The ALS Ice Bucket Challenge: An Afterthought

November 24, 2014 / by / 0 Comment

I’m sure almost everyone reading this has heard of the ALS Ice Bucket Challenge, unless you lived under a rock this summer, or didn’t have access to news media or social networks. Either way, here’s a brief: Aimed to raise awareness and funds for the disease Amyotrophic Lateral Sclerosis (ALS), the challenge required participants to either douse themselves in a bucket of ice water, or donate US$100 to the ALS Association for cure research. The clincher of the challenge? If you choose to drown yourself in ice water, then you’d upload a video of it on some kind of social media – Facebook, Youtube, Instagram, Twitter, etc. The challenge got its start from Peter This challenge spread far and wide: it became its own unique global phenomenon for a couple of months (June-September), and almost everyone was participating, including celebrities, politicians, and public figures – many of whom also donated large amounts of money.  However, while this challenge had significant meaning and an even more significant social impact, I was struck by the sheer superficiality of it.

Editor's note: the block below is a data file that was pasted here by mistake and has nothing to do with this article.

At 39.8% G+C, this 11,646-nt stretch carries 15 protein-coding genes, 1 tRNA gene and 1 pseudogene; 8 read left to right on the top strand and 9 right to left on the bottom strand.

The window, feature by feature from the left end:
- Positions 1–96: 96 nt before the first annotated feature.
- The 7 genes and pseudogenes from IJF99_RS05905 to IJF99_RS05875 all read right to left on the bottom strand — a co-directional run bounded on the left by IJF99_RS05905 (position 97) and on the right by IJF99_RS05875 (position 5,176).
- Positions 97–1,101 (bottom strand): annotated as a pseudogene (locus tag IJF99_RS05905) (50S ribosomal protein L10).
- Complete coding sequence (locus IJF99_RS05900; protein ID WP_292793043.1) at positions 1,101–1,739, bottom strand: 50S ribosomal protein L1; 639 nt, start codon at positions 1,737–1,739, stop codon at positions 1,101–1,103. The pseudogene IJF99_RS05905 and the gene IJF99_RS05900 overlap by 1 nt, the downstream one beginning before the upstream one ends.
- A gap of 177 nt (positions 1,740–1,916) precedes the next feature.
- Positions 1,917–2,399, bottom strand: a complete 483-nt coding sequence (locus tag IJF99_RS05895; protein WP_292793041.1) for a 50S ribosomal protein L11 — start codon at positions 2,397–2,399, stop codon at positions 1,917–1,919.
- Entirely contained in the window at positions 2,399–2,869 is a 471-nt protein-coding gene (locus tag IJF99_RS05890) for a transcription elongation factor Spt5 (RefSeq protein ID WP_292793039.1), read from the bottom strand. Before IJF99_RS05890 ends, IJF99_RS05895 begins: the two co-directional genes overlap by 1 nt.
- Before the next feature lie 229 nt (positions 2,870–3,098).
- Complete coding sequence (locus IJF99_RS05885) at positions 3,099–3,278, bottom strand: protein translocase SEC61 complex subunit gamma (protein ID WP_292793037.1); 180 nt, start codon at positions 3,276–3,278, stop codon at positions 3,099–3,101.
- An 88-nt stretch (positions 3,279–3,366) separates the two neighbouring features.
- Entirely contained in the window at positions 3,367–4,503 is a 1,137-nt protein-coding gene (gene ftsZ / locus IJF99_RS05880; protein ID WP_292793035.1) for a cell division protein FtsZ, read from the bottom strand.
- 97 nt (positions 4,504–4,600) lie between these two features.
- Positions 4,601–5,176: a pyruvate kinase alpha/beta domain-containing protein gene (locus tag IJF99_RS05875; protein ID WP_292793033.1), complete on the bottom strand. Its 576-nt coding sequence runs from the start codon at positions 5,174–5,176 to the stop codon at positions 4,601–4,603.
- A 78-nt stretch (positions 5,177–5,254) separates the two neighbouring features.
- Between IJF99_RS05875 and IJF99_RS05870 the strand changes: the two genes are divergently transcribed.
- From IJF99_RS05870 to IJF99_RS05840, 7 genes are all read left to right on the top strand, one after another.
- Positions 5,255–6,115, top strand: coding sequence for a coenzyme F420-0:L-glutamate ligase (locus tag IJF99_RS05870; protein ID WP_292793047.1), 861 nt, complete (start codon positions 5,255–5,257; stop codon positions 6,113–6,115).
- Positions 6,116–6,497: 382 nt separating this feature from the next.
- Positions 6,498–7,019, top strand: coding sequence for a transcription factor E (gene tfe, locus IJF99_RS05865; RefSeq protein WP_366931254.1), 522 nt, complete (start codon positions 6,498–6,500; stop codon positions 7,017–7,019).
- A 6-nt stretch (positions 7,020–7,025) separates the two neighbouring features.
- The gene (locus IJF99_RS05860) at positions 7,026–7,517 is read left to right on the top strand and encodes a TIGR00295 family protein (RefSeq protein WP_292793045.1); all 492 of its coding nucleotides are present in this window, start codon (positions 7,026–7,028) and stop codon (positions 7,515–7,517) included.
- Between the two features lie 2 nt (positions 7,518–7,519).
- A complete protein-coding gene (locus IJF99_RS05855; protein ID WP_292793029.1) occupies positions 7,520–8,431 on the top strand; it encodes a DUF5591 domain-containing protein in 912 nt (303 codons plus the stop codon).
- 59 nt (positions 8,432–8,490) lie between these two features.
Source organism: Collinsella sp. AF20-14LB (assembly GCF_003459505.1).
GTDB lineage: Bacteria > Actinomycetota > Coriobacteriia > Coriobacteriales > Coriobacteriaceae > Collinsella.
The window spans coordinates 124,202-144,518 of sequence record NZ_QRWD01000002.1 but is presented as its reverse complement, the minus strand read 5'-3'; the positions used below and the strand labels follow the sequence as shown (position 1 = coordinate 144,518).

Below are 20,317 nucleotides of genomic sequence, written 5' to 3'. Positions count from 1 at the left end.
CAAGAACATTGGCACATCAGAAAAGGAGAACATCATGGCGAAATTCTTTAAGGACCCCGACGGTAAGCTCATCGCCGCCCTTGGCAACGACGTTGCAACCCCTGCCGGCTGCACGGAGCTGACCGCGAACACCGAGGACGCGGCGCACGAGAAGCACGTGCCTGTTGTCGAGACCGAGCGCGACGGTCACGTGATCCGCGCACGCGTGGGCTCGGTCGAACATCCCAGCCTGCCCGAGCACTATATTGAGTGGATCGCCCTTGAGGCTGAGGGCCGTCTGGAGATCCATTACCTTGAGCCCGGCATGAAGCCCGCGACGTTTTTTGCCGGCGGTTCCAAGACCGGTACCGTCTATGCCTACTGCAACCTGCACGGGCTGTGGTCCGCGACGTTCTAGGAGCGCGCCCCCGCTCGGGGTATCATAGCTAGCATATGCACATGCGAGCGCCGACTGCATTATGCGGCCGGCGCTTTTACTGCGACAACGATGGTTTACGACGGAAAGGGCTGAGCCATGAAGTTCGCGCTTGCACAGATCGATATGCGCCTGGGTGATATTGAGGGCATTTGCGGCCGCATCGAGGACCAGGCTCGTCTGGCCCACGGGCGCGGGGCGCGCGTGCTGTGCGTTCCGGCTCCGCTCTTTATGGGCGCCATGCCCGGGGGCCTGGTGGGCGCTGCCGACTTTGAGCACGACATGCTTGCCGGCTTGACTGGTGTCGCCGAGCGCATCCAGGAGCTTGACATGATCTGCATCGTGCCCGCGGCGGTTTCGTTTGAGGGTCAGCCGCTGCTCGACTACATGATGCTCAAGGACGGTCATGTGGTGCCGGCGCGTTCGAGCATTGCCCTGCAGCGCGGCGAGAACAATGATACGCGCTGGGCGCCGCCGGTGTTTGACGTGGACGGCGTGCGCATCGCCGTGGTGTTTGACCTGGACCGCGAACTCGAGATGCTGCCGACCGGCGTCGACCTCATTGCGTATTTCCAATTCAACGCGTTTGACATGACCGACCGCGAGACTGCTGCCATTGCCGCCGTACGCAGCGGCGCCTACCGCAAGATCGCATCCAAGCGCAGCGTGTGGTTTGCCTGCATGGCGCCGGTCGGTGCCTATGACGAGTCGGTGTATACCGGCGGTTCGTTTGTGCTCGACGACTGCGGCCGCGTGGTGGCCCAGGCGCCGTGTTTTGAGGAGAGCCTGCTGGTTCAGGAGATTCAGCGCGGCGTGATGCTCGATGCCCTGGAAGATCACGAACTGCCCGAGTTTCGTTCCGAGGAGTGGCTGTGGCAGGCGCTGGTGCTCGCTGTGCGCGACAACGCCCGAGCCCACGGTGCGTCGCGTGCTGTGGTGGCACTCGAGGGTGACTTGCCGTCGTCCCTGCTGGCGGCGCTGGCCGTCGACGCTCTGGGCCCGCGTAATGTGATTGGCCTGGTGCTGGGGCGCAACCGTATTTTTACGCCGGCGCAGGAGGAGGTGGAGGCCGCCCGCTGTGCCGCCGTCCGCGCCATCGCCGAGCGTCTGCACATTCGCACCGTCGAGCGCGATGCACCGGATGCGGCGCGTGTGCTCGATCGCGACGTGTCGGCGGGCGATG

Amyotrophic lateral sclerosis (ALS) is also known as Lou Gehrig’s disease, and is fatal with no identified cure. ALS kills 2 in every 100 000 people, and only 20% of patients survive beyond five years.

I must’ve seen countless ALS challenge videos, captioned with the generic description of what ALS is and how to donate, but as I started writing the previous paragraph, I still opened up the ALS Wikipedia page for a few extra specifics on the disease…and I’m not too proud of myself right now. As a social experiment, I asked five people sitting around me approximately how many ice bucket challenges they’ve seen…their answers ranged from between 35-60 videos. But when I asked them to tell me about the disease, I received blank faces and blanker answers.